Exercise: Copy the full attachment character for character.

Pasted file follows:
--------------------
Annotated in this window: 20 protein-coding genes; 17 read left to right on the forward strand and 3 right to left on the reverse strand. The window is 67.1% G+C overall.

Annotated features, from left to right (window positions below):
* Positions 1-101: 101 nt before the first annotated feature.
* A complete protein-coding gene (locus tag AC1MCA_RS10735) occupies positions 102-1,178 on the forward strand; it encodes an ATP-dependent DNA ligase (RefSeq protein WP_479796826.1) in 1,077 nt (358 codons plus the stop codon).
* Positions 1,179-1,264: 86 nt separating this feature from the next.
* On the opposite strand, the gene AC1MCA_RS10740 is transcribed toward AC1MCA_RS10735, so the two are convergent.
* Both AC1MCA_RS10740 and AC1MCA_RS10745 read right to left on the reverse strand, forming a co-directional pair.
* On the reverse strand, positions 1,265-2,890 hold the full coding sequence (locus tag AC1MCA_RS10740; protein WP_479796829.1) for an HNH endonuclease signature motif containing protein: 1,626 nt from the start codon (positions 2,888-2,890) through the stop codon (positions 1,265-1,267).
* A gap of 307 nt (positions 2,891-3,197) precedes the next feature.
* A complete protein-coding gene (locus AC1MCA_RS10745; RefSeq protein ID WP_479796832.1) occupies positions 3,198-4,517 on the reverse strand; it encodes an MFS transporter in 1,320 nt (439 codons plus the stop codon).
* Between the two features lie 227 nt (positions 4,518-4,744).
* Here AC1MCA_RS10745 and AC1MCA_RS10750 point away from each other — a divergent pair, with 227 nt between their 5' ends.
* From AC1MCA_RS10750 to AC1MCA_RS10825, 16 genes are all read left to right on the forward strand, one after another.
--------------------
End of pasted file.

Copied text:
Annotated in this window: 20 protein-coding genes; 17 read left to right on the forward strand and 3 right to left on the reverse strand. The window is 67.1% G+C overall.

Annotated features, from left to right (window positions below):
* Positions 1-101: 101 nt before the first annotated feature.
* A complete protein-coding gene (locus tag AC1MCA_RS10735) occupies positions 102-1,178 on the forward strand; it encodes an ATP-dependent DNA ligase (RefSeq protein WP_479796826.1) in 1,077 nt (358 codons plus the stop codon).
* Positions 1,179-1,264: 86 nt separating this feature from the next.
* On the opposite strand, the gene AC1MCA_RS10740 is transcribed toward AC1MCA_RS10735, so the two are convergent.
* Both AC1MCA_RS10740 and AC1MCA_RS10745 read right to left on the reverse strand, forming a co-directional pair.
* On the reverse strand, positions 1,265-2,890 hold the full coding sequence (locus tag AC1MCA_RS10740; protein WP_479796829.1) for an HNH endonuclease signature motif containing protein: 1,626 nt from the start codon (positions 2,888-2,890) through the stop codon (positions 1,265-1,267).
* A gap of 307 nt (positions 2,891-3,197) precedes the next feature.
* A complete protein-coding gene (locus AC1MCA_RS10745; RefSeq protein ID WP_479796832.1) occupies positions 3,198-4,517 on the reverse strand; it encodes an MFS transporter in 1,320 nt (439 codons plus the stop codon).
* Between the two features lie 227 nt (positions 4,518-4,744).
* Here AC1MCA_RS10745 and AC1MCA_RS10750 point away from each other — a divergent pair, with 227 nt between their 5' ends.
* From AC1MCA_RS10750 to AC1MCA_RS10825, 16 genes are all read left to right on the forward strand, one after another.